Washington Free Beacon: The Hillary Letters

Originally posted at the Washington Free Beacon.

Note: Read the Hillary Clinton-Saul Alinsky letters at the bottom of this story.

Previously unpublished correspondence between Hillary Clinton and the late left-wing organizer Saul Alinsky reveals new details about her relationship with the controversial Chicago activist and shed light on her early ideological development.

Clinton met with Alinsky several times in 1968 while writing a Wellesley college thesis about his theory of community organizing.

Clinton’s relationship with Alinsky, and her support for his philosophy, continued for several years after she entered Yale law school in 1969, two letters obtained by the Washington Free Beacon show.

The letters obtained by the Free Beacon are part of the archives for the Industrial Areas Foundation, a training center for community organizers founded by Alinsky, which are housed at the University of Texas at Austin.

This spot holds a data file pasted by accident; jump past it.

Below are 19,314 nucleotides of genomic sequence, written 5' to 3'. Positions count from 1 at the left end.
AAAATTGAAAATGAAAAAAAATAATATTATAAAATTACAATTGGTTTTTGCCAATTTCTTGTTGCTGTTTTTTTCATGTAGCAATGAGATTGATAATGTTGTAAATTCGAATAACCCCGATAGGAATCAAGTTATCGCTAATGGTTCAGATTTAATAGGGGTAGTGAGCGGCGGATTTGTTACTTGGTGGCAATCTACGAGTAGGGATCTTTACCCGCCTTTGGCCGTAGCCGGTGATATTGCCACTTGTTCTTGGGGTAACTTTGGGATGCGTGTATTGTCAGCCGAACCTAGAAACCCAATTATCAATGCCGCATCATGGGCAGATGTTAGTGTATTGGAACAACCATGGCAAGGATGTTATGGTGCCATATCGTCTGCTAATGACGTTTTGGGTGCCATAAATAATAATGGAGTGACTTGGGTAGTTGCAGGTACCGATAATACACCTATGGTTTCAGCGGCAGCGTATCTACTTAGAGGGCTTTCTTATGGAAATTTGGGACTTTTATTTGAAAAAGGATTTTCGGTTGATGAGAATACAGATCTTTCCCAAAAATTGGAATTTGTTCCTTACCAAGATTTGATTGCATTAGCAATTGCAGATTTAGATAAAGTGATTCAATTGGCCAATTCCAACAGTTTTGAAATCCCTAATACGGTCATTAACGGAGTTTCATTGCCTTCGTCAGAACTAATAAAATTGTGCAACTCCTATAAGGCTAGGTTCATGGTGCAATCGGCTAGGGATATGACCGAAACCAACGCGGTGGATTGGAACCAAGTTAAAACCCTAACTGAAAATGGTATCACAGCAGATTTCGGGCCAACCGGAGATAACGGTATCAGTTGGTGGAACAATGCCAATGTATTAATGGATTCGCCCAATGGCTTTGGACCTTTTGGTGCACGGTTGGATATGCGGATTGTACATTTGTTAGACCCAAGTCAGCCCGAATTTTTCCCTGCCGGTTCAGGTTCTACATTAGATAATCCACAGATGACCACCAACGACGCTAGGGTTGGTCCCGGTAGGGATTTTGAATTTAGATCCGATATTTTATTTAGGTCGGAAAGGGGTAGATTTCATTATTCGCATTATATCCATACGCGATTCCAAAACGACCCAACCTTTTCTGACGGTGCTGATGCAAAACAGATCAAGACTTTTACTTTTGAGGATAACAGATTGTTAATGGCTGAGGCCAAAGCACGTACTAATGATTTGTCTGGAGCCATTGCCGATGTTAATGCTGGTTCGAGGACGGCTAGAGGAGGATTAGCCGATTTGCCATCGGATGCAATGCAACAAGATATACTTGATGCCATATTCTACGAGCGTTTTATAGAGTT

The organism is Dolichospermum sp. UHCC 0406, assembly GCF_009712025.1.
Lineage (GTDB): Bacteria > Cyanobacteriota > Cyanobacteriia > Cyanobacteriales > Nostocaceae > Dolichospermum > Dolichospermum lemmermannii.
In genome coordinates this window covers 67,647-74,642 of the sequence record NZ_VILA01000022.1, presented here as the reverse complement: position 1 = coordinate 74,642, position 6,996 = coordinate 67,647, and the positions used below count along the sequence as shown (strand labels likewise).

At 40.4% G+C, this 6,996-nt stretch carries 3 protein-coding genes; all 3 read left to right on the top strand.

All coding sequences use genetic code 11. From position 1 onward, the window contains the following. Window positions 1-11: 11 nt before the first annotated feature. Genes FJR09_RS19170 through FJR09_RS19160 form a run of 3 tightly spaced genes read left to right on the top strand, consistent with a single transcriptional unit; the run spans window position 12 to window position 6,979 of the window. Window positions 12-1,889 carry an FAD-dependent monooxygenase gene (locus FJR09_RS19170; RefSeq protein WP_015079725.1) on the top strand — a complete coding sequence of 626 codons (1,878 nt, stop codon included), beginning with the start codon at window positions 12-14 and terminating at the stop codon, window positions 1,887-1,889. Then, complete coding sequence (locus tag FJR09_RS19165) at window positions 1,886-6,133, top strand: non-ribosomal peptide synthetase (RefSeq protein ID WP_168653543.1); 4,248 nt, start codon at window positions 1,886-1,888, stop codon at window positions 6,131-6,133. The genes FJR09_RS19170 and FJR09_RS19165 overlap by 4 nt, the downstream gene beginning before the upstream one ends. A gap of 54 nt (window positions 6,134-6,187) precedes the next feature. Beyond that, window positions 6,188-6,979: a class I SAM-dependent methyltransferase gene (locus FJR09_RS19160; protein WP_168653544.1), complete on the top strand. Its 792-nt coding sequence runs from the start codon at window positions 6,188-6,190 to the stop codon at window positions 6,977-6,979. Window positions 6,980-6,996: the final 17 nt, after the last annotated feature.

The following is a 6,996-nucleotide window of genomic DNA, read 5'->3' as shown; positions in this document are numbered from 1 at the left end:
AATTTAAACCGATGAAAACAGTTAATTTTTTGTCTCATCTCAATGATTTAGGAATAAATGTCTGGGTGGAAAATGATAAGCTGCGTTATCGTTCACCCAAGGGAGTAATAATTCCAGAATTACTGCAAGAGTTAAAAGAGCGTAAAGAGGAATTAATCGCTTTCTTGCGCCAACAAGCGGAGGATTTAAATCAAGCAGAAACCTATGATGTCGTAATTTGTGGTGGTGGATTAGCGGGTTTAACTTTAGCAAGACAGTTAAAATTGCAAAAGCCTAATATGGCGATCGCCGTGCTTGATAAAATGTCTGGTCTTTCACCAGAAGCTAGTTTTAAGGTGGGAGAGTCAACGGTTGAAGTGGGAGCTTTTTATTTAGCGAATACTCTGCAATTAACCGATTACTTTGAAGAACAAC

The letters also suggest that Alinsky, who died in 1972, had a deeper influence on Clinton’s early political views than previously known.

A 23-year-old Hillary Clinton was living in Berkeley, California, in the summer of 1971. She was interning at the left-wing law firm Treuhaft, Walker and Burnstein, known for its radical politics and a client roster that included Black Panthers and other militants.

On July 8, 1971, Clinton reached out to Alinsky, then 62, in a letter sent via airmail, paid for with stamps featuring Franklin Delano Roosevelt, and marked “Personal.”